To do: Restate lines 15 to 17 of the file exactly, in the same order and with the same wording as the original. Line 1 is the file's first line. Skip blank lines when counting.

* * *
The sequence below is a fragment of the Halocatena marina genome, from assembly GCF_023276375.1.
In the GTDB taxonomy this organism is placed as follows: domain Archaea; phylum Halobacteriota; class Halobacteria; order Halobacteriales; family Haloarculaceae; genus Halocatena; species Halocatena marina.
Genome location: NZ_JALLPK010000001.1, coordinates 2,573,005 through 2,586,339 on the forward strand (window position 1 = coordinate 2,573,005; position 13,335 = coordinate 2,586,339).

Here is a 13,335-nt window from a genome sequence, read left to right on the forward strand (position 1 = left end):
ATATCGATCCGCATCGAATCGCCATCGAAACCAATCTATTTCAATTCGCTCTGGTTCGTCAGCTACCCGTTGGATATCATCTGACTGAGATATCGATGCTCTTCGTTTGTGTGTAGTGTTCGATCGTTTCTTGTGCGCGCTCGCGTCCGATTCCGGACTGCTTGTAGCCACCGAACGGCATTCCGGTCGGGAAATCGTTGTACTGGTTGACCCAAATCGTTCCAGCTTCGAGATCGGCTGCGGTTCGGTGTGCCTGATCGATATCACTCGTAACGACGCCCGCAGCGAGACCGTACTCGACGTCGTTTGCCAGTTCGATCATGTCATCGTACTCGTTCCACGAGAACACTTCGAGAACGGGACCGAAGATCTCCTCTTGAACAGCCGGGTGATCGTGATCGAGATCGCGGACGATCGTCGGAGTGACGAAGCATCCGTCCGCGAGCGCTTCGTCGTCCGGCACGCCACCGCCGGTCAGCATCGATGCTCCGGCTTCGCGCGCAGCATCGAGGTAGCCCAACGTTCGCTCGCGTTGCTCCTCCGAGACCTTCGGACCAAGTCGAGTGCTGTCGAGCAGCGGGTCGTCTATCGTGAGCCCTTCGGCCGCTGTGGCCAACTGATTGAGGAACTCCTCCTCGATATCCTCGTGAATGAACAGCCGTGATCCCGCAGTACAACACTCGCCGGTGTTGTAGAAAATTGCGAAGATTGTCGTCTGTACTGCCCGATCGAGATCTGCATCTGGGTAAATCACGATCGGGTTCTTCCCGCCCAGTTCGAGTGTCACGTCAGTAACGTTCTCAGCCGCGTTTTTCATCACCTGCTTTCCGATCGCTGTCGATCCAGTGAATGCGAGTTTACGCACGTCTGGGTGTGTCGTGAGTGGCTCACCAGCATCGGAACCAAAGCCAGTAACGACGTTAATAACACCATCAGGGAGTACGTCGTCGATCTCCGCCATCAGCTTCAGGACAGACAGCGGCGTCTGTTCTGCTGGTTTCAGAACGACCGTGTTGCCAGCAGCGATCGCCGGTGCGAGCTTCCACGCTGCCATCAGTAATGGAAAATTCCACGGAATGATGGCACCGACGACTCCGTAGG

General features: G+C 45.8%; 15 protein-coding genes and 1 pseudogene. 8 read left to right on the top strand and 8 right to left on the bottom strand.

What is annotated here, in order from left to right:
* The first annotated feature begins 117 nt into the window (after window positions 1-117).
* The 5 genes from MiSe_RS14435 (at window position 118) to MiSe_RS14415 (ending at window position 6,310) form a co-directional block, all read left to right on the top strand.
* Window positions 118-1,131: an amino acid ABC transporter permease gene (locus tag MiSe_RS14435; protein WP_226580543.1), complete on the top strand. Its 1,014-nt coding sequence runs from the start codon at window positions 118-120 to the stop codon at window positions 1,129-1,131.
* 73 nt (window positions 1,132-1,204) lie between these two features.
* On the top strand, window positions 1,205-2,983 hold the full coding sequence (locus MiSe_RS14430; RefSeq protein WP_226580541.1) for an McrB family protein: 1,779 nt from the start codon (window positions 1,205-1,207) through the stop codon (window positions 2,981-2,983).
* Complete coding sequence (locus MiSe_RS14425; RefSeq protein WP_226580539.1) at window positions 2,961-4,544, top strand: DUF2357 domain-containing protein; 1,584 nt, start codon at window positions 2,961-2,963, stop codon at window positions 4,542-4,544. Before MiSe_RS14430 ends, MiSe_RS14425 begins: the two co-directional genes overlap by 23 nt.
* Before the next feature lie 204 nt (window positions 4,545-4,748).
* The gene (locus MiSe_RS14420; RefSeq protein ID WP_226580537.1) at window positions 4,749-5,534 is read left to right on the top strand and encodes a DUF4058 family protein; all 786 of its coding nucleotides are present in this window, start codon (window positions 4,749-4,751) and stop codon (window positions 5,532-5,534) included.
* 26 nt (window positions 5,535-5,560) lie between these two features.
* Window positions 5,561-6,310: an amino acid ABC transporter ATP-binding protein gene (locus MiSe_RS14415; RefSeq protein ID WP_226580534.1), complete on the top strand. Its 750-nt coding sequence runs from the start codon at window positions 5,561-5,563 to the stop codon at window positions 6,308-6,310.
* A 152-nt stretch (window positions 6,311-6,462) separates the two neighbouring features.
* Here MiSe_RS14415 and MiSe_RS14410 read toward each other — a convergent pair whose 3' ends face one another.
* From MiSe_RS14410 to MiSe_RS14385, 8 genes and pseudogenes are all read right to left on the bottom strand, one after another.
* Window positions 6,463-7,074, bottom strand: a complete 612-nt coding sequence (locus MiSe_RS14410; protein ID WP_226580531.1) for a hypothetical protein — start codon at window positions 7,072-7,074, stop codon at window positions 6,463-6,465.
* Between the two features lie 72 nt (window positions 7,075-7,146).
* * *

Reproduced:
* The gene (locus MiSe_RS14420; RefSeq protein ID WP_226580537.1) at window positions 4,749-5,534 is read left to right on the top strand and encodes a DUF4058 family protein; all 786 of its coding nucleotides are present in this window, start codon (window positions 4,749-4,751) and stop codon (window positions 5,532-5,534) included.
* 26 nt (window positions 5,535-5,560) lie between these two features.
* Window positions 5,561-6,310: an amino acid ABC transporter ATP-binding protein gene (locus MiSe_RS14415; RefSeq protein ID WP_226580534.1), complete on the top strand. Its 750-nt coding sequence runs from the start codon at window positions 5,561-5,563 to the stop codon at window positions 6,308-6,310.